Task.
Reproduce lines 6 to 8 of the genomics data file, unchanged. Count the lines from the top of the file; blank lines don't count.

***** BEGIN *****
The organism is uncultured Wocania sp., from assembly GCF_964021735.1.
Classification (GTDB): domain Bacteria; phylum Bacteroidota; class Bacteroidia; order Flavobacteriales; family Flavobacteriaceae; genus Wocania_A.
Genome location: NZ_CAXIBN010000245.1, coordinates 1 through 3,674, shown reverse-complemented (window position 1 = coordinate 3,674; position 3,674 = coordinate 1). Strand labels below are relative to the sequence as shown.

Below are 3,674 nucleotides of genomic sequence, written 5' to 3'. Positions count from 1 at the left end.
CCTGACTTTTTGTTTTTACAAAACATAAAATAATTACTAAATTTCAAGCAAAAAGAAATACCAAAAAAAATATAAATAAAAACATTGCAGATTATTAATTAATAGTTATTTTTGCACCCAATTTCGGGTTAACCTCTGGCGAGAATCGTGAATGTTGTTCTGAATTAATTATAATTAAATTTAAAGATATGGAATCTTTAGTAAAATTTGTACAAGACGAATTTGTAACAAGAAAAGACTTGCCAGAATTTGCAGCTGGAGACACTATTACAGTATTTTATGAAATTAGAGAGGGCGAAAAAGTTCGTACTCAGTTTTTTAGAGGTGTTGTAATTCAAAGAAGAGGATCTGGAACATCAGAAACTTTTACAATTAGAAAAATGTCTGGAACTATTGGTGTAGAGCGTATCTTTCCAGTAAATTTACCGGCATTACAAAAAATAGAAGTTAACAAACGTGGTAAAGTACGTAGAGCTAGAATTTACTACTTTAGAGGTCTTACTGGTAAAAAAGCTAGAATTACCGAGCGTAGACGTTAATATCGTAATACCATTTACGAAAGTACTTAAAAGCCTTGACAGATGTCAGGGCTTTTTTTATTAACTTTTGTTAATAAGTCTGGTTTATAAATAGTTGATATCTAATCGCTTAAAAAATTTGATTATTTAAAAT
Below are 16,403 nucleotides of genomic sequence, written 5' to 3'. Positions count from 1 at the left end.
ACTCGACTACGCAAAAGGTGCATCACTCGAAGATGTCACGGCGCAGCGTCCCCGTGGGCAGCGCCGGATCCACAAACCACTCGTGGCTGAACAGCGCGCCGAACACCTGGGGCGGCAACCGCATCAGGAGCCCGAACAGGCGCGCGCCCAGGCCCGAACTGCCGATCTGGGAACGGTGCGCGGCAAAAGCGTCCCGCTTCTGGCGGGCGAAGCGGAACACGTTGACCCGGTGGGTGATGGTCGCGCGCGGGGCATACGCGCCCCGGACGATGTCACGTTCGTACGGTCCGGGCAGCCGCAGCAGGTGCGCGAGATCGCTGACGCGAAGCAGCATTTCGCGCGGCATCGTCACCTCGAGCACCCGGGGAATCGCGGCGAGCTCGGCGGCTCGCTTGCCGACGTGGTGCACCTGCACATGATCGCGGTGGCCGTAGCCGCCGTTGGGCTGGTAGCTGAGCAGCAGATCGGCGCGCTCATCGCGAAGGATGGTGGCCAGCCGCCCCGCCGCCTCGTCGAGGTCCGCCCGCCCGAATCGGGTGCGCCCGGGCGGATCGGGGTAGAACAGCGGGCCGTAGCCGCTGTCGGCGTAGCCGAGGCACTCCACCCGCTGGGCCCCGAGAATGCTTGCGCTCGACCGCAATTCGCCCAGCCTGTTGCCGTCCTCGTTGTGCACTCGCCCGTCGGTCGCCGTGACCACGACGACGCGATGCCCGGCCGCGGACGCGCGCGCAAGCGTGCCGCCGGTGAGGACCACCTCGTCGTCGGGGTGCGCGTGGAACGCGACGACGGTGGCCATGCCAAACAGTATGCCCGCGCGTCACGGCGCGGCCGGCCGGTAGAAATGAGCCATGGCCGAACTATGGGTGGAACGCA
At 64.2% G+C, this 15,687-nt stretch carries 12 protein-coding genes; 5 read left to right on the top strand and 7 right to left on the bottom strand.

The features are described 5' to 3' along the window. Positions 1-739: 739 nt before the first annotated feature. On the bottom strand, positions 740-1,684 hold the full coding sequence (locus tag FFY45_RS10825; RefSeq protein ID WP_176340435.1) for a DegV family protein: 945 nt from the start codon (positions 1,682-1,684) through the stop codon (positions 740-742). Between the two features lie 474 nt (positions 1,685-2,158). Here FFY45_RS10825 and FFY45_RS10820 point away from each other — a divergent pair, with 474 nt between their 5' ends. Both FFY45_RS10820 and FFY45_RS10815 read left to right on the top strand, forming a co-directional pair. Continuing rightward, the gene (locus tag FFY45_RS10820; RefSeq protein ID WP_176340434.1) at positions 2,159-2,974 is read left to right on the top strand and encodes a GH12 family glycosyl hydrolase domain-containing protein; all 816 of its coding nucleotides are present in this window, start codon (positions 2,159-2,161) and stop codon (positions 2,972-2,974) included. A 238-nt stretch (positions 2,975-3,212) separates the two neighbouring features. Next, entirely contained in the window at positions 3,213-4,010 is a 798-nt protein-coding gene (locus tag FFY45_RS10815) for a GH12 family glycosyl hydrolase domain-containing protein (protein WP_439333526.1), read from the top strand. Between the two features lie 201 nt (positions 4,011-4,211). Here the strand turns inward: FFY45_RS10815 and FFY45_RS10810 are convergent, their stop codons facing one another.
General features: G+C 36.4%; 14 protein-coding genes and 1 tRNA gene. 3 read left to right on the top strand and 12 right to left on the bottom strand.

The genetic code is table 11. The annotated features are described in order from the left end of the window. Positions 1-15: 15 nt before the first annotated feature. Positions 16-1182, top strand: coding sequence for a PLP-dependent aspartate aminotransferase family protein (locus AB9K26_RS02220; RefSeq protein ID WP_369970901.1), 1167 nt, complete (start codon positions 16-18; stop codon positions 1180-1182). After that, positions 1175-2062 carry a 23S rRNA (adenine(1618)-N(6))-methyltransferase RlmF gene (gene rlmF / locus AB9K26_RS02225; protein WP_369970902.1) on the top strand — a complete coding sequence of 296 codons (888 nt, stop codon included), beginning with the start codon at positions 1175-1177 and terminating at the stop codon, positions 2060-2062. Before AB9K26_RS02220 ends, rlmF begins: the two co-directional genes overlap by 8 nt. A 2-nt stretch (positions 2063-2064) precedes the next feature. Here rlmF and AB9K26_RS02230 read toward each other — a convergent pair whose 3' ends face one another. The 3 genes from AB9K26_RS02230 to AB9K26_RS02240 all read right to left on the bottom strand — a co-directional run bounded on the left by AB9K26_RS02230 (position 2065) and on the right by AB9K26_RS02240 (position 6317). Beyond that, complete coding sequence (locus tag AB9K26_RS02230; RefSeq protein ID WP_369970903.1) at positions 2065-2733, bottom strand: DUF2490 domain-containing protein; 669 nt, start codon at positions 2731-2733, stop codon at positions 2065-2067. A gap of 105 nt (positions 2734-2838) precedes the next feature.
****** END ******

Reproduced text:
Below are 16,403 nucleotides of genomic sequence, written 5' to 3'. Positions count from 1 at the left end.
ACTCGACTACGCAAAAGGTGCATCACTCGAAGATGTCACGGCGCAGCGTCCCCGTGGGCAGCGCCGGATCCACAAACCACTCGTGGCTGAACAGCGCGCCGAACACCTGGGGCGGCAACCGCATCAGGAGCCCGAACAGGCGCGCGCCCAGGCCCGAACTGCCGATCTGGGAACGGTGCGCGGCAAAAGCGTCCCGCTTCTGGCGGGCGAAGCGGAACACGTTGACCCGGTGGGTGATGGTCGCGCGCGGGGCATACGCGCCCCGGACGATGTCACGTTCGTACGGTCCGGGCAGCCGCAGCAGGTGCGCGAGATCGCTGACGCGAAGCAGCATTTCGCGCGGCATCGTCACCTCGAGCACCCGGGGAATCGCGGCGAGCTCGGCGGCTCGCTTGCCGACGTGGTGCACCTGCACATGATCGCGGTGGCCGTAGCCGCCGTTGGGCTGGTAGCTGAGCAGCAGATCGGCGCGCTCATCGCGAAGGATGGTGGCCAGCCGCCCCGCCGCCTCGTCGAGGTCCGCCCGCCCGAATCGGGTGCGCCCGGGCGGATCGGGGTAGAACAGCGGGCCGTAGCCGCTGTCGGCGTAGCCGAGGCACTCCACCCGCTGGGCCCCGAGAATGCTTGCGCTCGACCGCAATTCGCCCAGCCTGTTGCCGTCCTCGTTGTGCACTCGCCCGTCGGTCGCCGTGACCACGACGACGCGATGCCCGGCCGCGGACGCGCGCGCAAGCGTGCCGCCGGTGAGGACCACCTCGTCGTCGGGGTGCGCGTGGAACGCGACGACGGTGGCCATGCCAAACAGTATGCCCGCGCGTCACGGCGCGGCCGGCCGGTAGAAATGAGCCATGGCCGAACTATGGGTGGAACGCA
At 64.2% G+C, this 15,687-nt stretch carries 12 protein-coding genes; 5 read left to right on the top strand and 7 right to left on the bottom strand.